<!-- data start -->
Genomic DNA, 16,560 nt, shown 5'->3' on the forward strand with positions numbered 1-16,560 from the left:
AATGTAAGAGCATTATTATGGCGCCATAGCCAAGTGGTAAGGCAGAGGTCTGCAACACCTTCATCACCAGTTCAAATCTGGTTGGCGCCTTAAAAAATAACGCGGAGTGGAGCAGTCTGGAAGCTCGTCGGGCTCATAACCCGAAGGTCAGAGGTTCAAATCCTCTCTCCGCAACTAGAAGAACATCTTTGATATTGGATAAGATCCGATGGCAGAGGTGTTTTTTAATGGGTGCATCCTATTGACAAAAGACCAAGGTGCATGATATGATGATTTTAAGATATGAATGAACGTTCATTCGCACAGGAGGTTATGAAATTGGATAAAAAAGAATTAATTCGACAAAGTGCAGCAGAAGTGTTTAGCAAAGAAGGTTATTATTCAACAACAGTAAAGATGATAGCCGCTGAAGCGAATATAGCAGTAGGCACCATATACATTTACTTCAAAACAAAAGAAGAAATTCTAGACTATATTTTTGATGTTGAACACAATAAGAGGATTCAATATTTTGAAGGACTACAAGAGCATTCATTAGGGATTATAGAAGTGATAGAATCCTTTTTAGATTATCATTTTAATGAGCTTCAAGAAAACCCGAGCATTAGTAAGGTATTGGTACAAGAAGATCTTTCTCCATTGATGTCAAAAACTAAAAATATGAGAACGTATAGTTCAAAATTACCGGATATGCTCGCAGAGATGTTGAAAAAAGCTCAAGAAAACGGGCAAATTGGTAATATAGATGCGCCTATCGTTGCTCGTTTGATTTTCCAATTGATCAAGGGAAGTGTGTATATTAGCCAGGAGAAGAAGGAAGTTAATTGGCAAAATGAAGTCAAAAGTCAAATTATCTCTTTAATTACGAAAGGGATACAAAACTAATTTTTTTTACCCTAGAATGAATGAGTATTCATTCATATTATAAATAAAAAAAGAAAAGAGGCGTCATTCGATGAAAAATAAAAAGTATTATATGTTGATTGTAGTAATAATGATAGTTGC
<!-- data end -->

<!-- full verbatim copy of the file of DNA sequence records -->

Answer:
Genomic DNA, 16,560 nt, shown 5'->3' on the forward strand with positions numbered 1-16,560 from the left:
AATGTAAGAGCATTATTATGGCGCCATAGCCAAGTGGTAAGGCAGAGGTCTGCAACACCTTCATCACCAGTTCAAATCTGGTTGGCGCCTTAAAAAATAACGCGGAGTGGAGCAGTCTGGAAGCTCGTCGGGCTCATAACCCGAAGGTCAGAGGTTCAAATCCTCTCTCCGCAACTAGAAGAACATCTTTGATATTGGATAAGATCCGATGGCAGAGGTGTTTTTTAATGGGTGCATCCTATTGACAAAAGACCAAGGTGCATGATATGATGATTTTAAGATATGAATGAACGTTCATTCGCACAGGAGGTTATGAAATTGGATAAAAAAGAATTAATTCGACAAAGTGCAGCAGAAGTGTTTAGCAAAGAAGGTTATTATTCAACAACAGTAAAGATGATAGCCGCTGAAGCGAATATAGCAGTAGGCACCATATACATTTACTTCAAAACAAAAGAAGAAATTCTAGACTATATTTTTGATGTTGAACACAATAAGAGGATTCAATATTTTGAAGGACTACAAGAGCATTCATTAGGGATTATAGAAGTGATAGAATCCTTTTTAGATTATCATTTTAATGAGCTTCAAGAAAACCCGAGCATTAGTAAGGTATTGGTACAAGAAGATCTTTCTCCATTGATGTCAAAAACTAAAAATATGAGAACGTATAGTTCAAAATTACCGGATATGCTCGCAGAGATGTTGAAAAAAGCTCAAGAAAACGGGCAAATTGGTAATATAGATGCGCCTATCGTTGCTCGTTTGATTTTCCAATTGATCAAGGGAAGTGTGTATATTAGCCAGGAGAAGAAGGAAGTTAATTGGCAAAATGAAGTCAAAAGTCAAATTATCTCTTTAATTACGAAAGGGATACAAAACTAATTTTTTTTACCCTAGAATGAATGAGTATTCATTCATATTATAAATAAAAAAAGAAAAGAGGCGTCATTCGATGAAAAATAAAAAGTATTATATGTTGATTGTAGTAATAATGATAGTTGC